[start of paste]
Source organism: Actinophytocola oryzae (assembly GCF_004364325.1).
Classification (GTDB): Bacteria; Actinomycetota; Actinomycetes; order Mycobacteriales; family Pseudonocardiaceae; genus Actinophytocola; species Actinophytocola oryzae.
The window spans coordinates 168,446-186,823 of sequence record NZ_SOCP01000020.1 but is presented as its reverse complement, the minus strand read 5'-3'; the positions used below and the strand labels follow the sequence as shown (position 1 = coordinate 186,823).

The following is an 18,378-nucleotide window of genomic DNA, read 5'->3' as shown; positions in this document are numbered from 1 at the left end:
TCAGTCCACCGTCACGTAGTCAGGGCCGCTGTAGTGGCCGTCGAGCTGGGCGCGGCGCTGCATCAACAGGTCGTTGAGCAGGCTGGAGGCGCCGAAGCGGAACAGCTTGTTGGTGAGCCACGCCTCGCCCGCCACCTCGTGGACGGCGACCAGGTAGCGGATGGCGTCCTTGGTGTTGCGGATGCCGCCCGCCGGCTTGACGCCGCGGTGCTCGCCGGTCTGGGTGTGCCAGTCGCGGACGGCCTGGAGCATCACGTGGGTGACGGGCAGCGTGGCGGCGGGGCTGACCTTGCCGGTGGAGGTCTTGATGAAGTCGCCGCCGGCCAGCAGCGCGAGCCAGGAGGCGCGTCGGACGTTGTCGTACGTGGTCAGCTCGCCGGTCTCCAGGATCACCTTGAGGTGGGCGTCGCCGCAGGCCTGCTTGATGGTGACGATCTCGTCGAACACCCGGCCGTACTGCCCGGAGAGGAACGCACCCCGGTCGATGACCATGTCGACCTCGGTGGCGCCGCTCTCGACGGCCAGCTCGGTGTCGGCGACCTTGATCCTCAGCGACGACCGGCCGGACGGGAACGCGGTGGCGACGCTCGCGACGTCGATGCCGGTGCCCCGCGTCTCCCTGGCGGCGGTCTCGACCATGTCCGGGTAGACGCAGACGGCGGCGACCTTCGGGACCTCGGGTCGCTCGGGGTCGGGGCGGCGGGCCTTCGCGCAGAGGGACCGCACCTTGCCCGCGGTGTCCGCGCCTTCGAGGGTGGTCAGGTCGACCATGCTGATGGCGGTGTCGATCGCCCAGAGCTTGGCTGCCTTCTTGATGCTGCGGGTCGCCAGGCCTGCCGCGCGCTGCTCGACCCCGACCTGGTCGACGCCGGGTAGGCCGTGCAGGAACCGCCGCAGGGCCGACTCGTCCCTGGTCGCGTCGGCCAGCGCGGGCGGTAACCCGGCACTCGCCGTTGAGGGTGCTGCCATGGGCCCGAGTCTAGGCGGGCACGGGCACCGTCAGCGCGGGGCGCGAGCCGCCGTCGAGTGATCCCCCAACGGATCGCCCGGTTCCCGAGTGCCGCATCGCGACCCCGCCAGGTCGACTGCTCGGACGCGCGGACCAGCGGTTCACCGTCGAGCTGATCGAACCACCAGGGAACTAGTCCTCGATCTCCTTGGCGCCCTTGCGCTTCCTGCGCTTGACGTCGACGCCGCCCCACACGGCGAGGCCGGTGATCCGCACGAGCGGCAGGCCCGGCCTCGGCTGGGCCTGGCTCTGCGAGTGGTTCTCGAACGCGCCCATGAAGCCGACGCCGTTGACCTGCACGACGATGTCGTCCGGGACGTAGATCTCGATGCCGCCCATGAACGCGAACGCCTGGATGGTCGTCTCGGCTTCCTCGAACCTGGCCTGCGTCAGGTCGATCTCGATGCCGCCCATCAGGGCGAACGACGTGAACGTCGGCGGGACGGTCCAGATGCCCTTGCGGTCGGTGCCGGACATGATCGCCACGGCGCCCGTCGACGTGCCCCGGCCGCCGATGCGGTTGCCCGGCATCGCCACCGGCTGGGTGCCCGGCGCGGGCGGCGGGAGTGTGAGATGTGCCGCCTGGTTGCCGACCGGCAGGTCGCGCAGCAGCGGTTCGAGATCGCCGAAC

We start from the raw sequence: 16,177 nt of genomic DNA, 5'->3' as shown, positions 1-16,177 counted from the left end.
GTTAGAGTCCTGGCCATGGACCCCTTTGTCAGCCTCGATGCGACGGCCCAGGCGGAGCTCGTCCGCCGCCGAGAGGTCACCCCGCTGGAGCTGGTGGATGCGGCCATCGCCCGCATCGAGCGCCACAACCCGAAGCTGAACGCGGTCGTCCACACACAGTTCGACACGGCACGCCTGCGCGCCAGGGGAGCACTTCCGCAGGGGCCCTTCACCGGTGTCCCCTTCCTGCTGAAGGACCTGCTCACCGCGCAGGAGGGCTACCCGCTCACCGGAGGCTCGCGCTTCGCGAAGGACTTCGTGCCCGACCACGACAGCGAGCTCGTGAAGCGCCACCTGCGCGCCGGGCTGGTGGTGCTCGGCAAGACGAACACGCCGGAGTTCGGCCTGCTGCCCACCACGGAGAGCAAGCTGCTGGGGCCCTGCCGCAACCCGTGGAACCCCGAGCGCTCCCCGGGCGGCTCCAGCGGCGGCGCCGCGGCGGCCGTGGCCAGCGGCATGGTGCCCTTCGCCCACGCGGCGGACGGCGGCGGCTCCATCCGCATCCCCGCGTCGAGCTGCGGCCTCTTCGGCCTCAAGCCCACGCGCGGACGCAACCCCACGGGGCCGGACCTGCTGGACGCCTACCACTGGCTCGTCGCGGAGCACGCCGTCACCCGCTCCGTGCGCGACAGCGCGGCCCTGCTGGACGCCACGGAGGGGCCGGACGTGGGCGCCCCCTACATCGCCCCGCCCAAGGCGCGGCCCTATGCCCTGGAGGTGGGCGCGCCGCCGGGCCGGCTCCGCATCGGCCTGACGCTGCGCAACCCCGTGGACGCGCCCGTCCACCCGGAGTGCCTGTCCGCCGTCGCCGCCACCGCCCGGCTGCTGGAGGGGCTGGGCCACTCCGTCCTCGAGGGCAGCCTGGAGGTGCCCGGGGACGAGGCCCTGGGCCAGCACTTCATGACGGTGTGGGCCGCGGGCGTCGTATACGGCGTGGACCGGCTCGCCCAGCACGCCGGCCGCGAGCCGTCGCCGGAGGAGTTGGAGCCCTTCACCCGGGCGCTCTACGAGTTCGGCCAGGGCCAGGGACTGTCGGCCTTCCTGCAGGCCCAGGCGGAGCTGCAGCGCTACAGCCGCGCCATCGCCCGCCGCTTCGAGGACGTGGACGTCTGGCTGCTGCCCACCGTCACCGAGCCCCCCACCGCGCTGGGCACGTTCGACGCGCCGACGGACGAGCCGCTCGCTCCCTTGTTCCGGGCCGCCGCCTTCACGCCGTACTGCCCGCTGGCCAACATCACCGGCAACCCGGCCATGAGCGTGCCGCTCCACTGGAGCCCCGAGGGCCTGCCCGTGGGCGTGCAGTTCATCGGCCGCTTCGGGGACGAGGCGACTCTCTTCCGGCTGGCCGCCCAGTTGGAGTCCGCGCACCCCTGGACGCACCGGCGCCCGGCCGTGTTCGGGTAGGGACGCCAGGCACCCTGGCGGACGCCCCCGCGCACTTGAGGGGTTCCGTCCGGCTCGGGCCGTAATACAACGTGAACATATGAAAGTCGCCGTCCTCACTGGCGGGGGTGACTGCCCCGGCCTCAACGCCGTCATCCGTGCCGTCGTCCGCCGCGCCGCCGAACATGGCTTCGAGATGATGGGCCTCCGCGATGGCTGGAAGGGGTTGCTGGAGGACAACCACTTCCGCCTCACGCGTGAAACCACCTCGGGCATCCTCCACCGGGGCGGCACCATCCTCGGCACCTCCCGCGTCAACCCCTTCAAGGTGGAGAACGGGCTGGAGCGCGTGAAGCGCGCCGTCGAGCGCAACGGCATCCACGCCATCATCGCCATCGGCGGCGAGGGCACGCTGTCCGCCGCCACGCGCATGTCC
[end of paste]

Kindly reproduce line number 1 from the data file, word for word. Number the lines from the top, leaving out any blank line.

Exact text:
Source organism: Actinophytocola oryzae (assembly GCF_004364325.1).